September 21, 2018 | ° F

Women's rights organization hosts panel on abuse

Abuse against women on college campuses is more rampant today then ever before, said Suraiya Baluch, the director of Sexual Harassment and Assault advising at Princeton University. "Thirty-two percent of college students reported that they were abused, and 21 percent said they are still in violent relationships," she said.A panel discussion presented by Rutgers University Programming Association and Manavi, a New Jersey-based women's right organization on Monday night, addressed the issue of abuse against women, with a focus on South Asian women in particular.The panel of speakers discussed the different forms of abuse women are subject to and how certain societal norms can be perceived as abuse.Manavi formed in an effort to end all forms of violence against South Asian women living in the United States, according to the group's Web site. South Asian women identify themselves as native to Bangladesh, India, Nepal, Pakistan or Sri Lanka. The organization offers immigration and family attorneys to these women free of cost."Abuse against women is prevalent in all cultures, however, the problem of patriarchy isn't talked of much," said Manavi intern Vitya Marugan, a Rutgers College junior.The abuse many women face has a lasting affect on their ability to function normally in society, Baluch said. "We have seen instances where women have been locked in their dorm rooms and only allowed out to attend class," she said. Many South Asian women do not report the abuse because of fear, stemming from legal status or cultural norms and are unaware of services offered to them if they do come forward, said Minu Mathew, the outreach coordinator for Manavi. Lisa Smith, of the University's Sexual Assault Services and Crime Victim Assistance, said 16 to 24-year-old women are most vulnerable to abuse. Women need to be more careful about the information they post on the Internet, she said."College students are abused on a daily basis. We've had cases where students refuse to come forward because their partners know their whereabouts," Smith said. "We offer 24-hour crisis assistance, medical and crime - women just need to take a step forward." Joty Sohi, a Douglass College junior, said panel discussions on this topic need to be encouraged. "Women are generally scared of coming forward with their complaints," she said. "A platform such as this can help them overcome their fears."Julie Rajan, the discussion moderator and author of numerous books on feminism and violence, said there is a need for a collective approach toward ending abuse. "Unless we provide the facilities and protection for women, they will never come forward," she said.RUPA Rep. Sangeetha Subramanian, a Douglass College senior, emphasized that women have to be brave and take the initiative. Subramanian said cultural taboos must be dealt with. "I had to face wrath from my grandmother, after I refused to be part of a ritual, which I thought was abusive toward me," Subramanian said. "I chose to be brave and speak up, but many other women choose to stay quiet and accept the abuse." "These abused women just have to step up, and we'll do the rest," Mathew said.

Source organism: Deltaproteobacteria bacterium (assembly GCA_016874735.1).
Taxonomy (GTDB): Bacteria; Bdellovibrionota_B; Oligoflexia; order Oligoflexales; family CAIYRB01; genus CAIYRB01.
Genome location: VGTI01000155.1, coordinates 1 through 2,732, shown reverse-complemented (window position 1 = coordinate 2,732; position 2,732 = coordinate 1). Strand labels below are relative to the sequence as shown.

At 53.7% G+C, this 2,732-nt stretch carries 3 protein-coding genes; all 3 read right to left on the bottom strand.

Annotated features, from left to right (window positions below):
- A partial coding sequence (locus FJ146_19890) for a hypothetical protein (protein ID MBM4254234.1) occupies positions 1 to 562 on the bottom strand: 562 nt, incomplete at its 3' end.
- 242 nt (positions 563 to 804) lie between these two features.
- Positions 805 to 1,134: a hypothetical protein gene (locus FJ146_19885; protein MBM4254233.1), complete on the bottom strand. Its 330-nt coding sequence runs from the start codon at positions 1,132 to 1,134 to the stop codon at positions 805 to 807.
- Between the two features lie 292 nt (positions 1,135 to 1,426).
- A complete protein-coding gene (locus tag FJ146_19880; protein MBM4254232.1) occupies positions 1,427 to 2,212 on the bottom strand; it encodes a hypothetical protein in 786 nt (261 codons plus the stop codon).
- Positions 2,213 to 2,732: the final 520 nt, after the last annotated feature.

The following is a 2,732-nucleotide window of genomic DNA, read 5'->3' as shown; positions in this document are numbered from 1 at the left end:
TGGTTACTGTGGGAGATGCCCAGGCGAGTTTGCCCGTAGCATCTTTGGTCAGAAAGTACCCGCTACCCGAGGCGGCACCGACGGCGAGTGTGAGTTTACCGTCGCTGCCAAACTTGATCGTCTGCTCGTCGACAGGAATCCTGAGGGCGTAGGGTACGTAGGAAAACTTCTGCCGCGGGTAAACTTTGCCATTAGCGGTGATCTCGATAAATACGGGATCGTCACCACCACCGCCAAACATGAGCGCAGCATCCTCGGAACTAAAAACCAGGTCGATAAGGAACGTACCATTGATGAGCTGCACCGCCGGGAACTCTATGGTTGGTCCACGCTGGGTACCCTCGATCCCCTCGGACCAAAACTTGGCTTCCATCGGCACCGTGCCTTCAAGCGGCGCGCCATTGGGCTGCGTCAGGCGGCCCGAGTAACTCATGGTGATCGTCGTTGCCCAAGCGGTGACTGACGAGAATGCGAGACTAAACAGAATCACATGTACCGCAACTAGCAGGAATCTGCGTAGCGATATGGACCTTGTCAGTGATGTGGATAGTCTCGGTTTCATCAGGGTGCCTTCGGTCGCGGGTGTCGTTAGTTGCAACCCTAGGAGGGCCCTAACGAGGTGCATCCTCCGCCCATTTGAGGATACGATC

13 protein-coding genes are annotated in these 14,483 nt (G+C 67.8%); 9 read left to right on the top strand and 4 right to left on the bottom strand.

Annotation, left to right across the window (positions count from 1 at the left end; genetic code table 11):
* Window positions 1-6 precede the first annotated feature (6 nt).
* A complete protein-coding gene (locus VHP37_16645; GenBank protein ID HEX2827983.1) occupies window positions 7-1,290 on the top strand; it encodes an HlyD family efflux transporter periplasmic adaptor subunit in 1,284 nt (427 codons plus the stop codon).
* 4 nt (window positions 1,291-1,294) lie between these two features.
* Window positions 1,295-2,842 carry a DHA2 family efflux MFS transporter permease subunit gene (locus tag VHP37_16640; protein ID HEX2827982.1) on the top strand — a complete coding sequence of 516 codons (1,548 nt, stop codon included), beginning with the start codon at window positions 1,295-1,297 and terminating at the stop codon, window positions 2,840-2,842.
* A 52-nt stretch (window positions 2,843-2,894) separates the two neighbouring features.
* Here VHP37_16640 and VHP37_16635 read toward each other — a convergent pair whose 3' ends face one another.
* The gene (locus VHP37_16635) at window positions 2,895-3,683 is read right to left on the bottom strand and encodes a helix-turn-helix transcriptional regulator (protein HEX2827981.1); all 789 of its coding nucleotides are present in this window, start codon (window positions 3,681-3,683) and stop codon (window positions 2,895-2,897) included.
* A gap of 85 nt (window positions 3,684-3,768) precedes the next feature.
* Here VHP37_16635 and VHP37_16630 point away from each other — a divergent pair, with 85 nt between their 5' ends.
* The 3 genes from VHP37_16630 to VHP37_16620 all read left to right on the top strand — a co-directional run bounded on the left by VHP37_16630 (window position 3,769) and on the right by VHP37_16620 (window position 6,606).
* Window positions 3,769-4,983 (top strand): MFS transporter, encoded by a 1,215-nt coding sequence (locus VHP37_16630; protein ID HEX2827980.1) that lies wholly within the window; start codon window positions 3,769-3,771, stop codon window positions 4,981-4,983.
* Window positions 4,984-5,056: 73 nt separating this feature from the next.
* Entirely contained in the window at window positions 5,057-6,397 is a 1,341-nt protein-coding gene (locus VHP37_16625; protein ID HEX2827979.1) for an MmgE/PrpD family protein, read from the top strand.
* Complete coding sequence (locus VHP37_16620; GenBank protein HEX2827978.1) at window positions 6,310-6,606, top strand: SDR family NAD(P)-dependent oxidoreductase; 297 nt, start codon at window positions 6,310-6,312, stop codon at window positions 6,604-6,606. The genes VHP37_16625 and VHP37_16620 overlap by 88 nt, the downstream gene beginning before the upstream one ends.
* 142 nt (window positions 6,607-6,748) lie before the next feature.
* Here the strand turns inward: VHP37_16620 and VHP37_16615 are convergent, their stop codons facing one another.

Farrukh Salim

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